to node we restricted each beam in our simulation to only achieve axial stiffness values between the maximum and minimum stiffness values measured from our fabricated beam IE 2.3 Newtons per millimeter and negative 2 Newtons per millimeter respectively and we set their passive non-axial stiffness values equal to the values calculated using finite element analysis as shown here we also restricted the simulated beams from extending or Contracting more than less than minus 2.5 millimeters which is the limit of our fabricated beams as governed by their hard stops finite element analysis was used to validate the computational Tool's accuracy by loading a 21 beam version of the design in its passive State IE without any closed loop stiffness control activated with 25 random Force combinations imparted on its two input nodes the X and Y components of the lattice's resulting output node displacements calculated using both finite element analysis and our computational tool are plotted here showing good correspondence between each of the 25 Force combinations once configured to mimic our fabricated mechanical neural network the computational tool was then used to simulate the effect that the number of layers would have on the ability for a triangularly configured mechanical neural network consisting of eight input and output nodes to learn different numbers of random shape morpheme behaviors the results of the study indicate one that mechanical learning improves with more layers likely because there are more tunable beams with which to learn and two the more random behaviors that are required to be learned the less accurately all the behaviors can be learned simultaneously this plot was similarly generated but for only two four and eight layers and for both triangular and square lattice configurations shown green and red respectively it is clear from these results that triangular lattice configurations can in general learn different numbers of shape morphine behaviors more effectively than Square lattice configurations the reason is likely because triangular lattices have more beams for the same number of layers and they can propagate displacements in all directions rather than just a long orthogonal directions as is the case with square lattices to learn the effect that the number of layers and output nodes have on mechanical learning we used our computational tool to generate the following plot for triangular lattices that learn the two sinusoidal behaviors described previously the plot indicates that once the lattice possesses two or more layers the number of output nodes does not seem to matter it's true that the more output nodes a lattice has the more output node displacement requirements the output nodes must satisfy but it's also true that the more output nodes Alanis has the more beams the lattice can employ to satisfy those requirements during learning so both effects seem to negate each other if you'd like to learn more about the details presented in this video I encourage you to read our first public Journal article on the topic of mechanical neural networks in science robotics where our work was featured on the journal's front cover a link to the paper is provided in the description below along with a link to my thingiverse account where you can download the part files necessary to fabricate our mechanical neural network finally I want to thank my students Ryan Lee who built and tested the mechanical neural network Erwin Mulder who developed our computational tool Pietro sanagi who helped perform the optimization algorithm comparison study and all the other students who contributed in smaller ways to the success of this project I am especially grateful to my afosr program manager Leslie for making this research possible through his continued funding and generous support of my group if you'd like to support my channel I've provided instructions in the description below thanks for watching the facts of mechanical design [Music] thank you [Music]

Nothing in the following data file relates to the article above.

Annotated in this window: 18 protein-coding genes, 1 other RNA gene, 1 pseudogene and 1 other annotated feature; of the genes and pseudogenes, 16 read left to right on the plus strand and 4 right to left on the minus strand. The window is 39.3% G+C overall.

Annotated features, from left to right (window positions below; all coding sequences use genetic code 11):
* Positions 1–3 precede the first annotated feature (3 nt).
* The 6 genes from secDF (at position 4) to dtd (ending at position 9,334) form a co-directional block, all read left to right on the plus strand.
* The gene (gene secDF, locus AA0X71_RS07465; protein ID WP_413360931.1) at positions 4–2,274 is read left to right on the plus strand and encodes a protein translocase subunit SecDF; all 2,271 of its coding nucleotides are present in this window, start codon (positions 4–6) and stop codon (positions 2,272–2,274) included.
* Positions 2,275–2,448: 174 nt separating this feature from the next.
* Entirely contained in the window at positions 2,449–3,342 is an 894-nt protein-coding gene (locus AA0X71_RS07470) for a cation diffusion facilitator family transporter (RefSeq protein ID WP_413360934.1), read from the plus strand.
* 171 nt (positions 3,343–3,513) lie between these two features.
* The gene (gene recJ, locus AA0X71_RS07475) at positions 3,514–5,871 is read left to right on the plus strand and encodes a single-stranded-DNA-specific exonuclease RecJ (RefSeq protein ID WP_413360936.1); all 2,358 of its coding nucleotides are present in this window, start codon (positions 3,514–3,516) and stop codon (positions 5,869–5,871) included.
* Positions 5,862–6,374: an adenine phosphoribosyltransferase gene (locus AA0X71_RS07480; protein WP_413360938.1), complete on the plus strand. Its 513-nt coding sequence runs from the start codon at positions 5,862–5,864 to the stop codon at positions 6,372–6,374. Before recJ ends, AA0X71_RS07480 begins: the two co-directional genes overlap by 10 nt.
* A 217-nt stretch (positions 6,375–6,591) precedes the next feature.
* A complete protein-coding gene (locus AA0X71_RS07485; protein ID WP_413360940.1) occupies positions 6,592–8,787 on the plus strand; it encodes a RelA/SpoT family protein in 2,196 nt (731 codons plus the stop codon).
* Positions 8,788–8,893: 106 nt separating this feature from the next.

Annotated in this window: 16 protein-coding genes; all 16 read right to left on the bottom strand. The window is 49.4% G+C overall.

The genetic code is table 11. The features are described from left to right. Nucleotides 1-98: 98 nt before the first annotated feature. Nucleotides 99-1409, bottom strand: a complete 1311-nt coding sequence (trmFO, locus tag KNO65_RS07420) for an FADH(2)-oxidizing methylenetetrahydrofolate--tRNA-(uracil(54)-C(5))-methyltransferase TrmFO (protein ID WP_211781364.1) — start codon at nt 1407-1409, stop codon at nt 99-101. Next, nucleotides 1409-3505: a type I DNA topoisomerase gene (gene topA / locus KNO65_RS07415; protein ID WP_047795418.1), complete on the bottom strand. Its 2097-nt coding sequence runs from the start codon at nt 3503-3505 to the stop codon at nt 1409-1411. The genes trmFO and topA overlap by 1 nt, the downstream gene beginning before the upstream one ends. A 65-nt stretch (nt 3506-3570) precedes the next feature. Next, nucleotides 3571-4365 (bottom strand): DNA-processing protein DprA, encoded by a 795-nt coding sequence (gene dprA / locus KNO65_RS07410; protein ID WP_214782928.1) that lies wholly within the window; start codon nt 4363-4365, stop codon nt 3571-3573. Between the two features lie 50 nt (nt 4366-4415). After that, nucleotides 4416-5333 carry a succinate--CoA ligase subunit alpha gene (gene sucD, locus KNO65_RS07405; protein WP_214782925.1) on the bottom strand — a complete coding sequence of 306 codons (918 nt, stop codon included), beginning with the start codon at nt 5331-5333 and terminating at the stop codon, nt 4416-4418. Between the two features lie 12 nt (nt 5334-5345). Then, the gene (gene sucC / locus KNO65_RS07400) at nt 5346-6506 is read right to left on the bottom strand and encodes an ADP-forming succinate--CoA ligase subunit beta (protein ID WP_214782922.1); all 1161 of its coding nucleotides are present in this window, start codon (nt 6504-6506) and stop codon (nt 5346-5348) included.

*2023-07-18 00:03*